• Capture point echo, located close to the American deployment, is a spice market. Even during the frenzied combat, small details, such as the different boxes of spices, are present. Because the focus is on capturing points, dealing with enemies and helping teammates out, on most matches, I’m less attuned towards the attention paid towards making maps authentic. I can see myself returning to empty servers to go exploring at some point in the future to really appreciate the amount of work that goes into each map. Further to this, I believe that there is a dinosaur Easter Egg on this map, as well, that is closer to capture point Charlie.

  • I’ll close this post off with me scoring another kill with the M3 Infrared while overlooking the desert beyond town. Al Marj Encampment ended up being a fun map that feels like an infantry-focused variant of Sinai Desert. It is a bit sad to see the last of Battlefield V – in the future, I may return periodically to complete weekly assignments for the Battlefield Currency, which would allow me to unlock premium cosmetics, as well as finish ranking up the ground vehicles, but otherwise, I won’t be playing Battlefield V with too much frequency. Having said this, the game does end on a reasonable note, and one cannot help but wonder if, under different circumstances, DICE might’ve pulled off a comeback for Battlefield V the same way they had previously done for Battlefield 4.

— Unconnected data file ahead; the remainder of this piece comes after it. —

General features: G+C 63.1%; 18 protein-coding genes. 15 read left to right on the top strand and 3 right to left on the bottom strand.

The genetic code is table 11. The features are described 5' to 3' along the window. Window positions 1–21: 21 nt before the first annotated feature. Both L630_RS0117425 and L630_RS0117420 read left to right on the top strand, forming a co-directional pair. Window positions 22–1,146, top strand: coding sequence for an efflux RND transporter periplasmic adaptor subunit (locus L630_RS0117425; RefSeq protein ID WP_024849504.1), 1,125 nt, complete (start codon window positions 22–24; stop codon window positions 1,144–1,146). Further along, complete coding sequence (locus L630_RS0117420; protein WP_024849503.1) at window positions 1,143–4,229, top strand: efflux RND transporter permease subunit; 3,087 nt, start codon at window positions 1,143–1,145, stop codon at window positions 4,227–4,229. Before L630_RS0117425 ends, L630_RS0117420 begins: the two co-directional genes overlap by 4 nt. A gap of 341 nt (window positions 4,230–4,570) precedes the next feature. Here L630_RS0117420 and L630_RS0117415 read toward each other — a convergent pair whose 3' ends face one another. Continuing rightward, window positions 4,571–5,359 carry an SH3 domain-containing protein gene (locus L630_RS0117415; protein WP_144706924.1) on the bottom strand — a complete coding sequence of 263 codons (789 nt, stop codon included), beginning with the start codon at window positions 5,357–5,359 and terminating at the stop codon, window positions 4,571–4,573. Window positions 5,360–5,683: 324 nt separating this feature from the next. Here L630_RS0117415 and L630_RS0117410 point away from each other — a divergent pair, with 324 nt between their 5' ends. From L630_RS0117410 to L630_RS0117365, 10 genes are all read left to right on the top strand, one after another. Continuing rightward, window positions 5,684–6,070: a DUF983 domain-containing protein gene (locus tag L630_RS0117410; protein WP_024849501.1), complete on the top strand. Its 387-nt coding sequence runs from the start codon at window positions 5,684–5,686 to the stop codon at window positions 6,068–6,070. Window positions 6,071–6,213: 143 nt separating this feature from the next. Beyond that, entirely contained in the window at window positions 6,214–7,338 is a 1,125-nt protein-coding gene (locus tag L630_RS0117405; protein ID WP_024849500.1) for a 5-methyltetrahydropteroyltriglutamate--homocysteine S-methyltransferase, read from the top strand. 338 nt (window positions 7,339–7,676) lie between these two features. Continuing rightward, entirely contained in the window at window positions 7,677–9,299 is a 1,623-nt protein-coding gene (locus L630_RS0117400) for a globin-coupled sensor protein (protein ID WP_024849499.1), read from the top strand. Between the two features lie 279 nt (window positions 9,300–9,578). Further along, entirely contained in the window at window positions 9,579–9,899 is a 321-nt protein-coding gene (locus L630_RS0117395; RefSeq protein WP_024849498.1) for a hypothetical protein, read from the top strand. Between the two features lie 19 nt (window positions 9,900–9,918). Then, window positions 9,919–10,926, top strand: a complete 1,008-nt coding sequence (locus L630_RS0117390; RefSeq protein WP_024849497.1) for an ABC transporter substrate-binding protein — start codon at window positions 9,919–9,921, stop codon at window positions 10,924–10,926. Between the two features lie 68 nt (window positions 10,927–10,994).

Battlefield V ends on the best possible note with its final update, and overall, I’ve had an immensely enjoyable experience with the latest maps and weapons. On the whole, Battlefield V has tended towards being more enjoyable than frustrating for me: despite my encounters with cheaters and the lack of iconic maps, I’ve had fun going through Battlefield in the past year-and-a-half. With this being said, the biggest challenge I face in Battlefield games is the progression system: it takes a bit of time to unlock everything, and this is time that I may not always have available to me. In conjunction with a community that is becoming increasingly malignant and flippant, it becomes difficult to contemplate a return to Battlefield: when timed weekly challenges necessitate I continue returning to unlock things in servers filled with players who have no intention of playing objectives and spewing insults to those calling them out for not playing properly, a core part of the Battlefield experience becomes lost. My experiences with Battlefield V have shown that my time as a player of the Battlefield multiplayer is likely at an end: while I can still hold out against the meme-oriented players in terms of raw skill, I do not believe I will be able to commit so much time towards games with intricate progression systems in the future. With this in mind, I reiterate that I did have fun with Battlefield V, and I have no regrets whatsoever: while the game did not deliver an iconic World War Two experience, the gunplay is amongst the most satisfying I’ve ever experienced, and there was a joy to unlocking and using period weapons to mimic various loadouts I’ve seen in anime, from Girls und Panzer and Strike Witches to Sora no Woto and even Girls’ Last Tour. I play games to relax and do wild things, which Battlefield does offer, but I prefer to unlock things at my own pace: as it stands, I will not be picking up the next Battlefield game for this reason. Instead, the time has come for me to return to the realm of Halo, as well as get a start on the other titles in my library that I’ve accumulated over the years, but have not yet gotten around to looking at.